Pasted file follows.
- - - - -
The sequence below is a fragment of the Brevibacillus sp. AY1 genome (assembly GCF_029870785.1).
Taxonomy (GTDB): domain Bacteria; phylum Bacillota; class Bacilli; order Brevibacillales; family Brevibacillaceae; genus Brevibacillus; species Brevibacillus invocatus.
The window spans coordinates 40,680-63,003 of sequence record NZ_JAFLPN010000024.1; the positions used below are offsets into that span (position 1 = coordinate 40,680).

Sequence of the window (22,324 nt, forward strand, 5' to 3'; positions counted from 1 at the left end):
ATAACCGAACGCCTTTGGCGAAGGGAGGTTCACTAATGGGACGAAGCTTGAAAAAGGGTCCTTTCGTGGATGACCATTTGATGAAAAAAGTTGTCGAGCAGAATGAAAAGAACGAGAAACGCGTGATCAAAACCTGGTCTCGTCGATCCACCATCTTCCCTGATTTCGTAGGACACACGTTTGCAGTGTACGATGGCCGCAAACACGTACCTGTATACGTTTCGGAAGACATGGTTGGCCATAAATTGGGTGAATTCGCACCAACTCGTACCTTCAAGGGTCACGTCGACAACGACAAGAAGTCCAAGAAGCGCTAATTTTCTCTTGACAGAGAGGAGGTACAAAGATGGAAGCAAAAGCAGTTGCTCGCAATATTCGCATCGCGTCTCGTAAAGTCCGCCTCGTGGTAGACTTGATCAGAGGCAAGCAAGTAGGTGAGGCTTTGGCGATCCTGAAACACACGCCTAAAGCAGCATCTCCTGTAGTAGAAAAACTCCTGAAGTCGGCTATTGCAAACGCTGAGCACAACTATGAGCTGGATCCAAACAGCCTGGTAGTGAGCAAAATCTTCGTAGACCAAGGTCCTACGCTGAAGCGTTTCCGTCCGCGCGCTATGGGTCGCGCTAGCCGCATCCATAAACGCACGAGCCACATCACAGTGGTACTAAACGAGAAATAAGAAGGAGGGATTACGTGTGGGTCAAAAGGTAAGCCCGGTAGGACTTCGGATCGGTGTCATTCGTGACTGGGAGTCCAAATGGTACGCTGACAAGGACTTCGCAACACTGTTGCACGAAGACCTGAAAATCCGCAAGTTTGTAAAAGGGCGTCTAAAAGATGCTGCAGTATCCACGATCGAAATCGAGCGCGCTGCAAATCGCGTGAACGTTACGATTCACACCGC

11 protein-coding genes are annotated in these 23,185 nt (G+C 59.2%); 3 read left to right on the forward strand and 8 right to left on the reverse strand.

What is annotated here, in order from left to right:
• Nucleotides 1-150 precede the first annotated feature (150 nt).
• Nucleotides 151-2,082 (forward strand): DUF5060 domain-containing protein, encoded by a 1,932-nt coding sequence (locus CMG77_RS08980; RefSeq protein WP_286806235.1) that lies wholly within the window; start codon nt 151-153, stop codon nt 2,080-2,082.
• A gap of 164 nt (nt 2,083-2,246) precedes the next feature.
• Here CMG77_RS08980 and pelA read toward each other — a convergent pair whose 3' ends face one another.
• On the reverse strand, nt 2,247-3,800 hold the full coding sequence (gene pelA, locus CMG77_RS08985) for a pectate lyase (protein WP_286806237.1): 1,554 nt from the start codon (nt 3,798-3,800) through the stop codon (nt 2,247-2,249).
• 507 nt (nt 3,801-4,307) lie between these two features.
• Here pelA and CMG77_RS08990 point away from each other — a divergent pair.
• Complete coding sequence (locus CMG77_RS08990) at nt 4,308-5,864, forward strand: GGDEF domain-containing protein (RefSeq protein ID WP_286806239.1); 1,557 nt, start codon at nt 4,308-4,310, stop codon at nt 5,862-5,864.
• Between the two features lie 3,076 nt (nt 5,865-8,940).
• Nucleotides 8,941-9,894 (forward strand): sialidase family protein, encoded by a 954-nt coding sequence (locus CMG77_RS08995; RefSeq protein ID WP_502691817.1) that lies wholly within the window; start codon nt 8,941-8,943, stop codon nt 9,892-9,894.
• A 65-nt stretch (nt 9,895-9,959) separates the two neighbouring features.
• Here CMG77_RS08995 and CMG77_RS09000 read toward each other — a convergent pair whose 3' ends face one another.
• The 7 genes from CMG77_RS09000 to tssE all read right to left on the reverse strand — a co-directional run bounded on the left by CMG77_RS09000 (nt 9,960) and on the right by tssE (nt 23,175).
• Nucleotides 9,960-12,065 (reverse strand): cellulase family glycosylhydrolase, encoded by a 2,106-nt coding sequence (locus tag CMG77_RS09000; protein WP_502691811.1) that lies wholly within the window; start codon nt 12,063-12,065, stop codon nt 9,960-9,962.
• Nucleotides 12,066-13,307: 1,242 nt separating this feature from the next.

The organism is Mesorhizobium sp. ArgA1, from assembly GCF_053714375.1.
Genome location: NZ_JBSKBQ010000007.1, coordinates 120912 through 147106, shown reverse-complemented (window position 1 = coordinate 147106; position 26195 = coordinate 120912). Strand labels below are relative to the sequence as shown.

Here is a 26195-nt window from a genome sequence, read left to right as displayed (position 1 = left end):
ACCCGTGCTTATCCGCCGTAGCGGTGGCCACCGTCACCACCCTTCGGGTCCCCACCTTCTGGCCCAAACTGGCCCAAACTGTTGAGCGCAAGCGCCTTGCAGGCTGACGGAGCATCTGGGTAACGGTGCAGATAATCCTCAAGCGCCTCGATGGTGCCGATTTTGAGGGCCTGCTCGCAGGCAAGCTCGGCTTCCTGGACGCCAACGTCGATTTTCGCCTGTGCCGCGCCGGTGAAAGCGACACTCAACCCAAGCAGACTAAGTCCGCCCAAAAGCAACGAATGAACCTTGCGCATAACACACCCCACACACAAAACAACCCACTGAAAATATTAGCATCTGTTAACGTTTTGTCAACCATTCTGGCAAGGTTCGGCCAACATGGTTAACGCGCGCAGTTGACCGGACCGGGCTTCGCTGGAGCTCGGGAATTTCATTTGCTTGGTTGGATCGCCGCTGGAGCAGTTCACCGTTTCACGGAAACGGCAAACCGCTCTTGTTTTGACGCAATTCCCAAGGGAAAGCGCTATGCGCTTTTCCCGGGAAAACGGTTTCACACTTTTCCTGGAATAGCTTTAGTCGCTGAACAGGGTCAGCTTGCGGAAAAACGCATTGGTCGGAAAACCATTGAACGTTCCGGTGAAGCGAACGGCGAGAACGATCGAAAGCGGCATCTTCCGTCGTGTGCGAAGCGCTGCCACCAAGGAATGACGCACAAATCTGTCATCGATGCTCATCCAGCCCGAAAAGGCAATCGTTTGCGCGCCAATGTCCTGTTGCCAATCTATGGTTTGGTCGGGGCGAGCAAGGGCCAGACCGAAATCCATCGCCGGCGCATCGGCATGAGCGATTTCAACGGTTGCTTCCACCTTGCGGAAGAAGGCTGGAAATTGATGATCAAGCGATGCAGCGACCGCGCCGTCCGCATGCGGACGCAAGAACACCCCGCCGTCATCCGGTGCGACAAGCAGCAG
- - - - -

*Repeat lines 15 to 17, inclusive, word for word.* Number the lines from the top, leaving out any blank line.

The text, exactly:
• Complete coding sequence (locus CMG77_RS08990) at nt 4,308-5,864, forward strand: GGDEF domain-containing protein (RefSeq protein ID WP_286806239.1); 1,557 nt, start codon at nt 4,308-4,310, stop codon at nt 5,862-5,864.
• Between the two features lie 3,076 nt (nt 5,865-8,940).
• Nucleotides 8,941-9,894 (forward strand): sialidase family protein, encoded by a 954-nt coding sequence (locus CMG77_RS08995; RefSeq protein ID WP_502691817.1) that lies wholly within the window; start codon nt 8,941-8,943, stop codon nt 9,892-9,894.